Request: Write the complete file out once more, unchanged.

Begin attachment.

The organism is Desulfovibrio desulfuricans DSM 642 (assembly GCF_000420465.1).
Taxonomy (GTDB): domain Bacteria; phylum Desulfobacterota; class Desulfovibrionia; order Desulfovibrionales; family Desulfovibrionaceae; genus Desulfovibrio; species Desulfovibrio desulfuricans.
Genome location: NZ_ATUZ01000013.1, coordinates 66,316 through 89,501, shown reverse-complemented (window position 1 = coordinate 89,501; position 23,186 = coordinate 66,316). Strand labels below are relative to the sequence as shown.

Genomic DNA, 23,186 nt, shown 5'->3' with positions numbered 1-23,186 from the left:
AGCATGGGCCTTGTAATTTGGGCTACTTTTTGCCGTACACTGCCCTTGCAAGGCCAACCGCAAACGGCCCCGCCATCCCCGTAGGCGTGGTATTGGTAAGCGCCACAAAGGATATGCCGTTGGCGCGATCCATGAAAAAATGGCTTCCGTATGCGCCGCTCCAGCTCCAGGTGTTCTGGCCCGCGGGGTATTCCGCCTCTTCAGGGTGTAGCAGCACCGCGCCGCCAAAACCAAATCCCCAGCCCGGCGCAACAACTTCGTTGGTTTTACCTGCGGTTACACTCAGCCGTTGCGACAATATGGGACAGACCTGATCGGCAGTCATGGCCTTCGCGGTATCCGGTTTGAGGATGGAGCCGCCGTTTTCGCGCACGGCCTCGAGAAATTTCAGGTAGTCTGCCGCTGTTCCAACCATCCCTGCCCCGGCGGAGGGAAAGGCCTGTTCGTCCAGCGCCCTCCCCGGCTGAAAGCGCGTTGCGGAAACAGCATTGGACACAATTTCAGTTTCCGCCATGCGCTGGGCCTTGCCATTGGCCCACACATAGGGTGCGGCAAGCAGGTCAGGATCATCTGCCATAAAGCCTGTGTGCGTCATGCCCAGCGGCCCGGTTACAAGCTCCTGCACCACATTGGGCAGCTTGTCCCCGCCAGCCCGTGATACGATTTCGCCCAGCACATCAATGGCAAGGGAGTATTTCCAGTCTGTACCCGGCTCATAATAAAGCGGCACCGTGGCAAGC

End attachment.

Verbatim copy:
The organism is Desulfovibrio desulfuricans DSM 642 (assembly GCF_000420465.1).
Taxonomy (GTDB): domain Bacteria; phylum Desulfobacterota; class Desulfovibrionia; order Desulfovibrionales; family Desulfovibrionaceae; genus Desulfovibrio; species Desulfovibrio desulfuricans.
Genome location: NZ_ATUZ01000013.1, coordinates 66,316 through 89,501, shown reverse-complemented (window position 1 = coordinate 89,501; position 23,186 = coordinate 66,316). Strand labels below are relative to the sequence as shown.

Genomic DNA, 23,186 nt, shown 5'->3' with positions numbered 1-23,186 from the left:
AGCATGGGCCTTGTAATTTGGGCTACTTTTTGCCGTACACTGCCCTTGCAAGGCCAACCGCAAACGGCCCCGCCATCCCCGTAGGCGTGGTATTGGTAAGCGCCACAAAGGATATGCCGTTGGCGCGATCCATGAAAAAATGGCTTCCGTATGCGCCGCTCCAGCTCCAGGTGTTCTGGCCCGCGGGGTATTCCGCCTCTTCAGGGTGTAGCAGCACCGCGCCGCCAAAACCAAATCCCCAGCCCGGCGCAACAACTTCGTTGGTTTTACCTGCGGTTACACTCAGCCGTTGCGACAATATGGGACAGACCTGATCGGCAGTCATGGCCTTCGCGGTATCCGGTTTGAGGATGGAGCCGCCGTTTTCGCGCACGGCCTCGAGAAATTTCAGGTAGTCTGCCGCTGTTCCAACCATCCCTGCCCCGGCGGAGGGAAAGGCCTGTTCGTCCAGCGCCCTCCCCGGCTGAAAGCGCGTTGCGGAAACAGCATTGGACACAATTTCAGTTTCCGCCATGCGCTGGGCCTTGCCATTGGCCCACACATAGGGTGCGGCAAGCAGGTCAGGATCATCTGCCATAAAGCCTGTGTGCGTCATGCCCAGCGGCCCGGTTACAAGCTCCTGCACCACATTGGGCAGCTTGTCCCCGCCAGCCCGTGATACGATTTCGCCCAGCACATCAATGGCAAGGGAGTATTTCCAGTCTGTACCCGGCTCATAATAAAGCGGCACCGTGGCAAGC